A black kitchen, pale cypress and caned cabinetry, and earth-toned furnishings are among the details that complement the brick walls marked with plaster and paint inside this residence in Charleston, South Carolina.
Located on the city‘s Bee’s Row, the 2,000-square-foot (180-square-metre) Carriage House was built during the 1800s as a kitchen house – a small outbuilding used to prepare food for the main residence.
Father-and-son team Jim and Chris Sloggatt bought the property and transformed it into a two-storey residence. US design studio Workstead was enlisted to design the interiors following the renovation.
The tarnished brickwork walls hark back to the history of the building and are complemented by a number of rough details, like white-painted wooden ceiling and beams, and exposed piping and ductwork.
Other preserved features include a pair of gas fireplaces – previously used for cooking – on the ground floor, which is now an open-plan kitchen, living and dining room.
Workstead chose to make the kitchen the main feature of this level, selecting dark black cabinetry as a stark contrast to the exposed brickwork that runs along the longer walls.
Storage units detailed with hand-turned wooden handles slot underneath the staircase, facing the central kitchen island. The counter is topped with white marble and has an inlet cut into the underside to provide space for bar stools.
“A brand new kitchen serves as literal and figurative hearth of the home, with cabinetry tucked under the stairs and a grand island providing the counter around which life revolves,” said Workstead in a statement.
Cypress and caned cabinets are built around a window on the back wall of the room to create a “cosy window seat”. It faces a circular, dark wooden dining table decorated with a stone plant pot, resembling the crumbling plaster.
More of this pale wooden cabinetry is tucked into a nook between the two fireplaces on the other side of the room, where the lounge is furnished with a green sofa, and leather and wooden chairs.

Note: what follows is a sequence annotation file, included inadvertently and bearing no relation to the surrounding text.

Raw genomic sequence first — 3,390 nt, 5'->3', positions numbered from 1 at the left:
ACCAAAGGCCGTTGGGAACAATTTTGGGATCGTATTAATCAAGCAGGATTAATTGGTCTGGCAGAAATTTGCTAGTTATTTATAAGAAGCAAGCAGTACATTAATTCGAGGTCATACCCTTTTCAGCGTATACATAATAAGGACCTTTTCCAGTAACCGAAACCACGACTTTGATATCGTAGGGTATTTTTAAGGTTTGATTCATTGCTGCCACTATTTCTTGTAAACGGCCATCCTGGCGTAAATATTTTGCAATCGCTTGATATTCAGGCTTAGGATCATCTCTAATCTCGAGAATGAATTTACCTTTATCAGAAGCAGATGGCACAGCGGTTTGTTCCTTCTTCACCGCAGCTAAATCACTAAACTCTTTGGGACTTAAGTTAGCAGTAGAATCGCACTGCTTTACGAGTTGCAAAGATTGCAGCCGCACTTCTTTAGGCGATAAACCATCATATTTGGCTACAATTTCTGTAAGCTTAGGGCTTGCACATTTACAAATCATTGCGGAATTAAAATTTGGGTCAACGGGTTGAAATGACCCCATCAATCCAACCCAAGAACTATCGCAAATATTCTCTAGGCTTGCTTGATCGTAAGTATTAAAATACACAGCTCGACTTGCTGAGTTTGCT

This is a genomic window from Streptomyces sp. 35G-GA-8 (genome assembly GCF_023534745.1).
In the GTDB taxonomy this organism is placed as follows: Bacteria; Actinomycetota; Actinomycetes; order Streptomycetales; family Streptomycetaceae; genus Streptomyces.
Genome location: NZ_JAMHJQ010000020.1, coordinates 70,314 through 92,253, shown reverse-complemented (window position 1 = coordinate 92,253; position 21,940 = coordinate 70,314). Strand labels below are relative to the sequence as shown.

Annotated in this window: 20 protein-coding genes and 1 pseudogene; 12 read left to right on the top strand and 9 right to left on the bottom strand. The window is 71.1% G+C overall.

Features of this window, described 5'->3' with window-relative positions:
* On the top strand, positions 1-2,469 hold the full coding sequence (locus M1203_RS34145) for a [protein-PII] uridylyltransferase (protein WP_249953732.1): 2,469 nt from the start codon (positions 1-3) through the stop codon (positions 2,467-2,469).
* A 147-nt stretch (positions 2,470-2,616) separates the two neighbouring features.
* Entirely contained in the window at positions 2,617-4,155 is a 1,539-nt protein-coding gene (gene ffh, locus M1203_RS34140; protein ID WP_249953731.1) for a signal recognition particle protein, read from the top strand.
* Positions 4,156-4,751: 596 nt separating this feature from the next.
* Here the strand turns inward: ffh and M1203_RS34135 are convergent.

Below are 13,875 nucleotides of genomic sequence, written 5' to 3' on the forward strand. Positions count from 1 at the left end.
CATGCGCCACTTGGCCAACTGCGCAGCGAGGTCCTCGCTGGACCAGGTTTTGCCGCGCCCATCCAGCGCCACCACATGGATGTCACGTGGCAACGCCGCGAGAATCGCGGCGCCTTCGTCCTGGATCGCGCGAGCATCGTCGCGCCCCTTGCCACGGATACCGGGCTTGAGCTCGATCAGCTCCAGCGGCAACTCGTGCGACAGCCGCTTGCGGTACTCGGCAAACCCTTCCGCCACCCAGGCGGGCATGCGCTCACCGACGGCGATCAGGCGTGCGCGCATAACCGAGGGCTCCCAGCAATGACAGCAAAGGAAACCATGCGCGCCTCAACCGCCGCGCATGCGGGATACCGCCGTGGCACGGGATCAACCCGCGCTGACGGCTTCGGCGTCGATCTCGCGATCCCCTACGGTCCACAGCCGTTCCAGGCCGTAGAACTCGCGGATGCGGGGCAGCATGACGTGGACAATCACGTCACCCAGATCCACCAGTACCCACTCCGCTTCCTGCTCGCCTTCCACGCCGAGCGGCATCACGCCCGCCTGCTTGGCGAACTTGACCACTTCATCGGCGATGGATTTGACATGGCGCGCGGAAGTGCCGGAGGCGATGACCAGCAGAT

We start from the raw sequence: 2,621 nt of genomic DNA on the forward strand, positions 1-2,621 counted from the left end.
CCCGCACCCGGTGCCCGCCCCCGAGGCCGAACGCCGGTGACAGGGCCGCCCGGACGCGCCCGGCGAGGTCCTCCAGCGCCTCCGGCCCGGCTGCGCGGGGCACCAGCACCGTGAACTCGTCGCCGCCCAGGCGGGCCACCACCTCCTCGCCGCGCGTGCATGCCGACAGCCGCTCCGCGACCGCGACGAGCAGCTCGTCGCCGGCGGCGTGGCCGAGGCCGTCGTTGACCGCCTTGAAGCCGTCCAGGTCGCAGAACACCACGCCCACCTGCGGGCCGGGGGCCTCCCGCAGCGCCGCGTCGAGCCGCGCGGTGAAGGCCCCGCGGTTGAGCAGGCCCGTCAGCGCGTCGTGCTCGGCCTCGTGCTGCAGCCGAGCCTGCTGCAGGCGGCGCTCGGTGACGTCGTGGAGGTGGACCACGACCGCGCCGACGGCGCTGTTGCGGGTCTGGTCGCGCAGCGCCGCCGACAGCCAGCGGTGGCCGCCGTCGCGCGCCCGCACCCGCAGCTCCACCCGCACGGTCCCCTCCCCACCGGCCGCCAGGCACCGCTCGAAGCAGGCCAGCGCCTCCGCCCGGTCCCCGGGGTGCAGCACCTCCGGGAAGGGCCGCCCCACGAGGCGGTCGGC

Glass doors bring natural light into the room and open onto a brick courtyard outside. Another set of doors lead into the adjoining guest bedroom, which is completely covered in cypress panels.
Wooden panelling also lines many of the walls on the first floor, where an office, library, bathroom, and master bedroom with an en-suite are located.
The bedroom continues the simple rustic aesthetic of downstairs with a dark wooden bed frame, suede-like linen and planting, as well as a pair of cypress and caned closets.
A black and white marble sink unit in the bathroom also draws similarities to the kitchen, with other details including a pair of curved mirrors with metallic frames, golden faucets and draping planting.
Workstead is lead by husband and wife Robert Highsmith and Stefanie Brechbuehler, and has studios in both Brooklyn and Charleston. The design team works on a variety of projects, from interiors to furniture and lighting – including lights that feature movable metal reflectors and another set of lamps bolted together from metal rods.
The port city of Charleston dates back to 1670, and has an impressive collection of historic buildings. US design studio Basic Projects recently gutted a restaurant in the city to transform its the dark interior into an eclectic, light-filled dining space.
Photography is by Jeff Holt.